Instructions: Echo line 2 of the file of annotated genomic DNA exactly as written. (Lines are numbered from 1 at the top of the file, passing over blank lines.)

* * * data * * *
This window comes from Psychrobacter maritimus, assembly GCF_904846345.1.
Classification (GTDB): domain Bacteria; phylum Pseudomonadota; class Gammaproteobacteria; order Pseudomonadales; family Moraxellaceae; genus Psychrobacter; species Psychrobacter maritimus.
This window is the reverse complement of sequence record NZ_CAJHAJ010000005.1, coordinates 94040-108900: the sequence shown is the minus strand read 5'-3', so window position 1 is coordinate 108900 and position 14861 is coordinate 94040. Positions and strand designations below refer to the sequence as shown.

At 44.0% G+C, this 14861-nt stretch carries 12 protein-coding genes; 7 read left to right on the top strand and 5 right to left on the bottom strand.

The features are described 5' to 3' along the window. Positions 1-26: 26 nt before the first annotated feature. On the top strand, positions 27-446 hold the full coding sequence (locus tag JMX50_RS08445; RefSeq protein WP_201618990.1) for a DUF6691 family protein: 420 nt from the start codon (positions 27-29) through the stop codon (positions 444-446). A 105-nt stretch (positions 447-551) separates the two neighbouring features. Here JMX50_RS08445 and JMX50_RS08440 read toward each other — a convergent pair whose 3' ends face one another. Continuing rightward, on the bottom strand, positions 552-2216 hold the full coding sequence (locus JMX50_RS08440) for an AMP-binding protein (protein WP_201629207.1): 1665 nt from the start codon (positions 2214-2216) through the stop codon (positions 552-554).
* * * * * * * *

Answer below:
Classification (GTDB): domain Bacteria; phylum Pseudomonadota; class Gammaproteobacteria; order Pseudomonadales; family Moraxellaceae; genus Psychrobacter; species Psychrobacter maritimus.